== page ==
STORIES FROM A SIBERIAN VILLAGE by Vasily Shukshin

STORIES FROM A SIBERIAN VILLAGE

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KIRKUS REVIEW

 Stories From A Siberian Village ($35.00; paper $16.00; Oct. 1996; 285 pp.; 0-87580-211-7; paper 0-87580-572-8): A generous collection of 25 stories--11 of which were previously unavailable in English translation--by the popular and charismatic Russian author (192974) who was also a renowned actor and film director. There's a hint of Erskine Caldwell in Shukshin's vigorous, earthy stories of northern Russian village life--specifically of his restless characters' yearnings to stretch beyond their origins and their often uneasy accommodation to urban life. The standout entries include a number of autobiographical stories (such as ``Oddball'' and ``Uncle Yermolai''), the amusing ``Mille Pardons, Madame'' (about an aborted attempt to assassinate Hitler), and the romantic ``Stenka Razin,'' the tale of a 17th-century Cossack Robin Hood whose adventures Shukshin explored in both fiction and film, and whose ebullient unconventionality clearly appealed to, as it resembles, Shukshin's own bold and defiant spirit.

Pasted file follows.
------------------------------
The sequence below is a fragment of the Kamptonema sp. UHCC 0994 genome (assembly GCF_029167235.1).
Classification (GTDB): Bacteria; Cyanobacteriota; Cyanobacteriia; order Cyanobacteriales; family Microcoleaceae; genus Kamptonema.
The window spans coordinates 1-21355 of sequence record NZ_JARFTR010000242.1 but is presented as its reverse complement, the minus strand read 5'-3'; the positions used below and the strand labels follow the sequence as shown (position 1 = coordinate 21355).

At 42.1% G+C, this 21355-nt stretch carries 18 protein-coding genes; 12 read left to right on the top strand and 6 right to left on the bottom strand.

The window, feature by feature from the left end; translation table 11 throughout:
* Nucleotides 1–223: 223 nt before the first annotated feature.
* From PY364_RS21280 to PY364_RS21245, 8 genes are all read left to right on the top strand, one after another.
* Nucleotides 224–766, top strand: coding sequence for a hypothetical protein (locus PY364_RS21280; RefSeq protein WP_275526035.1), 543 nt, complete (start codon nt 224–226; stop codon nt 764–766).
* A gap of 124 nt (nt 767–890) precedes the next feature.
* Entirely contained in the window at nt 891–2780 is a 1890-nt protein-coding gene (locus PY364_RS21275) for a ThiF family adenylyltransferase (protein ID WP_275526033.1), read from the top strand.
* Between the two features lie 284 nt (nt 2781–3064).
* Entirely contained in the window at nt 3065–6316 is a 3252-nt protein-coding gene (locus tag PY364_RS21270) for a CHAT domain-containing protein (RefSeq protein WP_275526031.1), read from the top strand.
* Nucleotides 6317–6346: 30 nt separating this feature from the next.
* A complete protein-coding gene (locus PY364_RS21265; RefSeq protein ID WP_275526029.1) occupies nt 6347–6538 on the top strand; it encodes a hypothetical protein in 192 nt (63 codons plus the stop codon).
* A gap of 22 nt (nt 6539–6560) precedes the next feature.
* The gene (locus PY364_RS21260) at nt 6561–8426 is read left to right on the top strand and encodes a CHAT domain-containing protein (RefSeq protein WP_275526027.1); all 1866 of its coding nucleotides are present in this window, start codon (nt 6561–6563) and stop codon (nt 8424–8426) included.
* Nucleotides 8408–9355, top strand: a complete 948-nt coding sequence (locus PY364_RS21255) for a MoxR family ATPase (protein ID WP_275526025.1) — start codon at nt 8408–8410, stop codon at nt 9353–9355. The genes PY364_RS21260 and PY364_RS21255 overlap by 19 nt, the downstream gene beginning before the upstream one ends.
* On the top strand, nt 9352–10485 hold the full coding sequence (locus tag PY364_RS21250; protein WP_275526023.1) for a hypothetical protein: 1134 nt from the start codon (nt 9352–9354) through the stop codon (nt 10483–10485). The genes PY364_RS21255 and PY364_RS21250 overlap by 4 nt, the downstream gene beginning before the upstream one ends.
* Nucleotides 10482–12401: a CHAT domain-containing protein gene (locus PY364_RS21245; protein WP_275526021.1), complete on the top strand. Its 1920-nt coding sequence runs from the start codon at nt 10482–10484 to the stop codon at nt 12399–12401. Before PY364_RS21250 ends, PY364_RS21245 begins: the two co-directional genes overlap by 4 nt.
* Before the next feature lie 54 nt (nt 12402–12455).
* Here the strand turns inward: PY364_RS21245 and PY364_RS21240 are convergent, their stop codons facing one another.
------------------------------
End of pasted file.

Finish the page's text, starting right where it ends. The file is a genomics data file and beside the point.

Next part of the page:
Pub Date: Oct. 1st, 1996
ISBN: 0-87580-211-7
Page count: 285pp
Review Posted Online:
Kirkus Reviews Issue: Aug. 1st, 1996